How To Repaint Your Home’s Siding: A Primer

Exterior painting is one of the most important home improvement projects because it protects your house from snow, rain, and ice. Not to mention, a fresh coat of paint can help improve your property’s curb appeal and boost the resale value. As soon as you start seeing your home’s siding start to peel, crack, or blister, you’ll want to start planning on repainting it. Ignoring your degrading siding will not only make it a more expensive job but a more extensive one at that. To help get started on repainting your home’s siding, below are 11 tips that you should follow.

Preparation

1. Pressure-Wash Your Walls

In order for your paint to last longer, remove any dirt and grime from your house using a pressure washer (see http://www.thebestelectricpressurewasher.com for more information).

2. Inspect and Repair any Damaged Surfaces

Walk around your house, inspecting any damage to your walls. When you notice any holes or cracks, you can fill it with epoxy filler using a spackle knife. Once it’s dried, lightly sand it with a sanding block until it’s smooth and can be ready for repainting.

3. Remove Loose Paint Chips

Once your exterior walls are dry from the pressure washer, walk around your house and notice any chipped paint. Put down drop cloths under these spots and remove the chips using a paint scraper. After, sand down the area with a sanding block.

4. Caulk Trim

If there are any gaps or cracks between your house’s trim around windows or doors use caulk to fill it. However, if your home has a variety of materials, such as brick and siding, caulk where the different materials connect.

5. Protect Your Lights, Doors, and Windows From Paint

Using plastic sheeting and painter’s tape, cover up your lights, doors, and windows.

Priming

6. Prime Stains

Using stain-blocking primer, cover any exterior areas with stains or wood knots with it using a thick paintbrush.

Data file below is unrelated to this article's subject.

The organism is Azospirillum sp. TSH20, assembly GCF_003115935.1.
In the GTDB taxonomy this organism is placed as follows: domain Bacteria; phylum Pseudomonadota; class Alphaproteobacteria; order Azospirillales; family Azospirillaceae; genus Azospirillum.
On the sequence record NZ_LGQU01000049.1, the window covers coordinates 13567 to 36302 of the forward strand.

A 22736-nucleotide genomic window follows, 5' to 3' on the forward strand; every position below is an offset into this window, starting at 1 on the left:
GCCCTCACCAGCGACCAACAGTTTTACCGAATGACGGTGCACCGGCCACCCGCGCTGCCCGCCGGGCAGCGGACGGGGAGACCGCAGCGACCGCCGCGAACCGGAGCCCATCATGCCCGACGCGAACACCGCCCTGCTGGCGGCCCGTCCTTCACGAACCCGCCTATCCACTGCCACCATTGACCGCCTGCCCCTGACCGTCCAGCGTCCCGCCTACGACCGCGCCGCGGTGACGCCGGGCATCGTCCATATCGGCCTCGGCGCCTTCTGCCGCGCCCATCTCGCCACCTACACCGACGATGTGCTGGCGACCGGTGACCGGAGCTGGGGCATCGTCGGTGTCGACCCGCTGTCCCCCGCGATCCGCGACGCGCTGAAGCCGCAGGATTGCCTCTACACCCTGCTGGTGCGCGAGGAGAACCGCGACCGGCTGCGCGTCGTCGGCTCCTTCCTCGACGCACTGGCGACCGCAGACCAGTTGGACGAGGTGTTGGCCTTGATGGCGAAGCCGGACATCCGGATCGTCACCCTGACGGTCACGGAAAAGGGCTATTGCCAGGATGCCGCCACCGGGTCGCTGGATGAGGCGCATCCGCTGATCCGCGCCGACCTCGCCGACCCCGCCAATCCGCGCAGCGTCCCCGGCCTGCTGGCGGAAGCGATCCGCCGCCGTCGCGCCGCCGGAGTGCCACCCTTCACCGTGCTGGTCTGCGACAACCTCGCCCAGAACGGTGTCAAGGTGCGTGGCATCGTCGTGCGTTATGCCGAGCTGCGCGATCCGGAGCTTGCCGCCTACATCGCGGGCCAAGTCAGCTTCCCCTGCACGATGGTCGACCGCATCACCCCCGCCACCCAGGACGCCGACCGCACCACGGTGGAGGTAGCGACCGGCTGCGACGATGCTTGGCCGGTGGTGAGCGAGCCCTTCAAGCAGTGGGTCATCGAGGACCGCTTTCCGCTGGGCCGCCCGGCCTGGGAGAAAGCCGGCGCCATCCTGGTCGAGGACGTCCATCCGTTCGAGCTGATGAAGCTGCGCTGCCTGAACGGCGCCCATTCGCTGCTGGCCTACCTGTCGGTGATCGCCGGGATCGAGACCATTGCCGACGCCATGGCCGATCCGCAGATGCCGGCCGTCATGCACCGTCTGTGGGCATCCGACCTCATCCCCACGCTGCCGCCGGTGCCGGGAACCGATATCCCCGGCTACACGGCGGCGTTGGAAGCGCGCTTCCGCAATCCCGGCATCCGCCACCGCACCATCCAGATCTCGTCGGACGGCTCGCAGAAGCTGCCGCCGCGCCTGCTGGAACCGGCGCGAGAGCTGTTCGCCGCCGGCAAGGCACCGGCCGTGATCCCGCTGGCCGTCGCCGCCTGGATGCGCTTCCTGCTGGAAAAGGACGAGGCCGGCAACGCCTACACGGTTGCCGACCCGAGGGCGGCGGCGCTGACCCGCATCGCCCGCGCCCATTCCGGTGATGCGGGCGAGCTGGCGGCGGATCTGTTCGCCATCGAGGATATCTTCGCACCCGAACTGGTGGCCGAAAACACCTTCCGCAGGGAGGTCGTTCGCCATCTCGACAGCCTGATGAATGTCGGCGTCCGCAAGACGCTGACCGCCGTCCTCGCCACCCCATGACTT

7. Prime the Remainder of Your House

Even though the current rule of thumb has been to prime, sand, and then paint, you don’t have to do so. New paint technologies have been able to combine both paint and primer to reduce costs into one product. It may seem like a more costly up-front cost but is far less than the number of primer and paint cans you would have to purchase.

Painting

8. Combine Your Paint Cans

Instead of painting can by can, you should combine all your paint of the same paint into a large container to make sure that the same color is used on the exterior of your home. This step is called unboxing the paint and is a rule that even the pros follow.

9. Start Painting in the Shade

Painting in direct sunlight will make your paint dry too quickly, which may cause it to flake and blister. Instead, you should start painting on the shady side of your home first and wait for the sun to move before painting other areas of your siding. However, you can always paint on an overcast day, whichever is easier.

10. Start Painting at the Top

You should start painting at the top of your siding and work your way down to help prevent streaking. This way, gravity will work with you, rather than starting at the bottom, where it will work against you.

11. Paint Your House’s Trim and Doors

Remove all your plastic sheeting from windows, lighting, and doors. Paint at least two coats of exterior semigloss paint to your woodwork and doors using a paintbrush. Then, you can remove all your drop cloths once it’s dried.

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